Eating Disorders in LGBTQIA+ Populations
Members of LGBTQIA+ communities are at an increased risk for developing eating disorders, and face unique barriers to treatment. However, with the right care from educated providers and support from loved ones, lasting recovery is possible for every LGBTQIA+ person struggling with an eating disorder. Studies show that eating disorder rates are higher among transgender, gender non-conforming, and queer folk than among their cisgender and heterosexual counterparts. Despite this, stereotypes about who gets eating disorders—namely cisgender, white, heterosexual girls—persist. Awareness is fortunately increasing about eating disorders within LGBTQIA+ communities, and we’re committed to doing our part to amplify this awareness, close the treatment gap, and get effective eating disorder care to every LGBTQIA+ person who needs it.

Facts and statistics about eating disorders in LGBTQIA+ populations:

  • LGBTQIA+ young people experience significantly higher rates of eating disorders, with at least one survey finding that over 50% of LGBTQ+ youth reported having an eating disorder.
  • Transgender college students report experiencing disordered eating at approximately 4 times the rate of their cisgender classmates.
  • Transgender high school students are nearly 3 times as likely to restrict eating, almost 9 times as likely to use diet pills, and 7 times as likely to use laxatives to control their weight.
  • While gay males account for an estimated 5% of the total male population, they make up 42% of males with eating disorders.
  • LGBTQ+ youth are more than twice as likely as their peers to engage in bingeing and purging behavior, beginning as early as age 12.
  • 87% of LGBTQIA+ youth reported being dissatisfied with their body, and LGBTQIA+ youth with body dissatisfaction were twice as likely to report a suicide attempt in the past year compared to LGBTQ+ youth without body dissatisfaction.
  • LGBTQIA+ youth who have been diagnosed with an eating disorder reported nearly 4 times greater odds of attempting suicide in the past year compared to those who never had, or suspected they had, an eating disorder.
  • 32% of transgender people report using their eating disorder to modify their body without hormone replacement therapy.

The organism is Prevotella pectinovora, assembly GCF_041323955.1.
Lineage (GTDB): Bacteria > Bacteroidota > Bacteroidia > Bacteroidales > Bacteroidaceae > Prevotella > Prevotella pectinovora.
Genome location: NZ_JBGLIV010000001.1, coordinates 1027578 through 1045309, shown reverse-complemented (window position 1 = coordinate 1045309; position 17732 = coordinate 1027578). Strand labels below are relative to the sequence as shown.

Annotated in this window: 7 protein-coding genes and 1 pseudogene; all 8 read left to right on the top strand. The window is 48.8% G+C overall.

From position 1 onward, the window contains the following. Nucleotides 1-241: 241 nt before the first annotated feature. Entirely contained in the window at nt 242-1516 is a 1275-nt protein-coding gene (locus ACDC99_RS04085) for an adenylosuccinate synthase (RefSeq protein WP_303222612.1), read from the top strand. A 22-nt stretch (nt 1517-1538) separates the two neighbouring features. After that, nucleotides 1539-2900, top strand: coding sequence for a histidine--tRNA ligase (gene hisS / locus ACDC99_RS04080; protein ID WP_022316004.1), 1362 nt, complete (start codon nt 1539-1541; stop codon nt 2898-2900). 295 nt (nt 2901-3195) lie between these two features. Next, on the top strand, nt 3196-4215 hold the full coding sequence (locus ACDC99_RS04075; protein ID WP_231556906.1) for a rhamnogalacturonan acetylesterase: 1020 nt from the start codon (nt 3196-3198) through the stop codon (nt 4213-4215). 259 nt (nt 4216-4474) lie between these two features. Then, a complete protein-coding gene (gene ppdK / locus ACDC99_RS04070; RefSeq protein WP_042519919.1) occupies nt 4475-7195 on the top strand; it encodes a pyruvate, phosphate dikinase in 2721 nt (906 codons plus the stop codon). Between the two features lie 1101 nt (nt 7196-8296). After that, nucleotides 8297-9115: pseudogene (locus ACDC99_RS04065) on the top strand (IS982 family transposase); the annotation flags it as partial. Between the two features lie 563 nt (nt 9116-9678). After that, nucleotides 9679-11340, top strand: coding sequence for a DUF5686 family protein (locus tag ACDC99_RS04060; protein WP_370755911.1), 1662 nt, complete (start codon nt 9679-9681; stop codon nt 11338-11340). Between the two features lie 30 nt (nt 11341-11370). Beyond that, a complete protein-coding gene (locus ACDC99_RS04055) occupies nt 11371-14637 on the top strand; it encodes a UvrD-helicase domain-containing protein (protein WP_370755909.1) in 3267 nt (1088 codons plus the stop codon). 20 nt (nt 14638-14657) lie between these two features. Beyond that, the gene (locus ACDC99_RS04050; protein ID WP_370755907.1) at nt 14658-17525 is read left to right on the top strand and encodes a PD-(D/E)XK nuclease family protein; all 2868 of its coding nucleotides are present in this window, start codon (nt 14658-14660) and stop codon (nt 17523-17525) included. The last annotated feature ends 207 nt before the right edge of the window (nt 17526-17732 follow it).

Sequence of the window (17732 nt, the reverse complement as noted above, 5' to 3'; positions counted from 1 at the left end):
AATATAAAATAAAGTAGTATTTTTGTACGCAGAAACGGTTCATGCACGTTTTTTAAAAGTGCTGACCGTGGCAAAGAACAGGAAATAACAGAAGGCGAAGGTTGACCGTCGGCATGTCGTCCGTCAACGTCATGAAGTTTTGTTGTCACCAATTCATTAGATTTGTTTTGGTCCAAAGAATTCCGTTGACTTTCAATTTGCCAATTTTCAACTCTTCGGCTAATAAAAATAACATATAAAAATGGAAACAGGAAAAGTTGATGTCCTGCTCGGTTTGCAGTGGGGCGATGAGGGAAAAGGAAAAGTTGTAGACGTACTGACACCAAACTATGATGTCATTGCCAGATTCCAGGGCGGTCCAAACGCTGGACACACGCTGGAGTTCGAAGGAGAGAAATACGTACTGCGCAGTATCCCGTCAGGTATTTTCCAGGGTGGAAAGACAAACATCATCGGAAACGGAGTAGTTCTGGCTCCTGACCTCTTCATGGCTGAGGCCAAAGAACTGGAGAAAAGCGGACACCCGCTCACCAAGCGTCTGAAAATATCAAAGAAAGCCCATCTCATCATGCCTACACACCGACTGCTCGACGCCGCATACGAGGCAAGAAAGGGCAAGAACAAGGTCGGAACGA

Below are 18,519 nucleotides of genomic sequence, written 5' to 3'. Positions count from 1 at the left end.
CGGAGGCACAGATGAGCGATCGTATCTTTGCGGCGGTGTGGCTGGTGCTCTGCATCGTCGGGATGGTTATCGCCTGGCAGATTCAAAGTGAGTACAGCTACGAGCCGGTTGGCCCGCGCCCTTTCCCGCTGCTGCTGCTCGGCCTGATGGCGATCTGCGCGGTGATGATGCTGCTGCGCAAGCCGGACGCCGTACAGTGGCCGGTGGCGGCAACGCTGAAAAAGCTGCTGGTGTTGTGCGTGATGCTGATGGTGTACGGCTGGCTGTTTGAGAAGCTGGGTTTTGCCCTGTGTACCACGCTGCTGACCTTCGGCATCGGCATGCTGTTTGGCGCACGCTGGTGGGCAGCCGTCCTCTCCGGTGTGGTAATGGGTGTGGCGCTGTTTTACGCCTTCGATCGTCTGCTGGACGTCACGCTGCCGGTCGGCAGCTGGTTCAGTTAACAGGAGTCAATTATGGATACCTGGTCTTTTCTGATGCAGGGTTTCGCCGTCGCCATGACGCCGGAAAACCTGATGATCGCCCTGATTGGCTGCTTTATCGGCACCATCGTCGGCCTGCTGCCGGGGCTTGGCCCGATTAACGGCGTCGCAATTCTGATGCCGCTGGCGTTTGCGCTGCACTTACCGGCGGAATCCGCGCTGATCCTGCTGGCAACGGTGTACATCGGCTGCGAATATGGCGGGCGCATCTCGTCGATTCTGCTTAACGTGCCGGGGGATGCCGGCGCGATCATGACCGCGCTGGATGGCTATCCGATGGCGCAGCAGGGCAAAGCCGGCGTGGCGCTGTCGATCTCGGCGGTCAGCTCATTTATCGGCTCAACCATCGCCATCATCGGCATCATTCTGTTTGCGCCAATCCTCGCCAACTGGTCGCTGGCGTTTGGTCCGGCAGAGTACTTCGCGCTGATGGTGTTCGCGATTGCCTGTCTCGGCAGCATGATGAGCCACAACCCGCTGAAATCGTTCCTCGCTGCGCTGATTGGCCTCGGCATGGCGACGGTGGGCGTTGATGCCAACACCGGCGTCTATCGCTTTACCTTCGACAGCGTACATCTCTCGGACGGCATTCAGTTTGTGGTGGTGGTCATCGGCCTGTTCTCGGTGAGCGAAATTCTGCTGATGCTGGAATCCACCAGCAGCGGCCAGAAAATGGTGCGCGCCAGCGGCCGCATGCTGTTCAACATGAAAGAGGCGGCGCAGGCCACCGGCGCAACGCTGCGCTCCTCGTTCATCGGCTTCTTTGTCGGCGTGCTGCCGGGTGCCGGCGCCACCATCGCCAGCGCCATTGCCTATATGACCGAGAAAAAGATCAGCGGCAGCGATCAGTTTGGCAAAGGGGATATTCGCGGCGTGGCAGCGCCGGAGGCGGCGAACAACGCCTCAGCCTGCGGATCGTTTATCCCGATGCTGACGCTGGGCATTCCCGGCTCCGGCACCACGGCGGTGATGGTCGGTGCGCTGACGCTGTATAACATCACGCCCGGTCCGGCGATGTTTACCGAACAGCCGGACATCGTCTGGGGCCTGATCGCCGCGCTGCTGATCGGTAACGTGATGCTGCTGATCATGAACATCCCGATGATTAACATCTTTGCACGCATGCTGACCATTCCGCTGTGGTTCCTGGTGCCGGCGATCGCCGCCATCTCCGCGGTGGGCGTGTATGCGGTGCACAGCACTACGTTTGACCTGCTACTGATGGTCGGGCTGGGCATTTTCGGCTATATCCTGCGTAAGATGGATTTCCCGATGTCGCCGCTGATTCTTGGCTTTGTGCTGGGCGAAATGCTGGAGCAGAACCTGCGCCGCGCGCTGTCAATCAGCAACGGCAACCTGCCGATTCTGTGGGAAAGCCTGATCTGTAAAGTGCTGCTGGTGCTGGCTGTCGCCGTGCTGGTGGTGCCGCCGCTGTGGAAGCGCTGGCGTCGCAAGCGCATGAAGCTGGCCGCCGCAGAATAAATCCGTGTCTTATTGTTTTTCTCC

Common questions about eating disorders in LGBTQIA+ populations

Eating disorders are highly complex brain disorders that emerge out of a constellation of different factors, including genetics, biology, environment, and more. However, LGBTQIA+ folks face a variety of unique challenges that increase their likelihood of developing an eating disorder. Those challenges include:

  • Stigma and discrimination. Society often sends LGBTQIA+ people the message that their bodies and core identities are unacceptable or unimportant, which can come through as overt discrimination, subtle microaggressions, or rejection from loved ones. All of this can contribute to a feeling of alienation and lack of acceptance, and eating disorder behaviors may emerge as a way to cope with these feelings.
  • Past trauma or PTSD. Members of the LGBTQIA+ have increased rates of trauma, which is known to significantly increase the likelihood of developing an eating disorder.
  • Unrealistic body ideals. While society at large promotes unrealistic and unhealthy body ideals, this may be more pronounced within certain LGBTQIA+ communities. This may be particularly true among gay men and boys. For transgender people, there is additional, safety-related pressure to attain narrow appearance ideals.
  • Uneducated providers. Because many healthcare providers lack knowledge about eating disorders in LGBTQIA+ populations, transgender and queer folks who are struggling often go undiagnosed, allowing their eating disorder to become more entrenched.
  • Gender dysphoria. Gender dysphoria is when someone feels significant distress, discomfort, or misalignment with their body experience. To deal with gender dysphoria, some LGBTQIA+ youth may restrict food in an effort to prevent or delay the development of sexual characteristics—like chest tissue, menstruation, or body hair—that don’t align with their gender identity. Eating disorder behaviors can also emerge as a way to cope with the intense negative feelings associated with gender dysphoria, which is more likely to happen if the dysphoria goes untreated (an outcome that’s unfortunately common for trans and nonbinary people).

In addition to being at a heightened risk for developing an eating disorder, LGBTQ+ people also face barriers to effective treatment. Some of the challenges they might encounter include: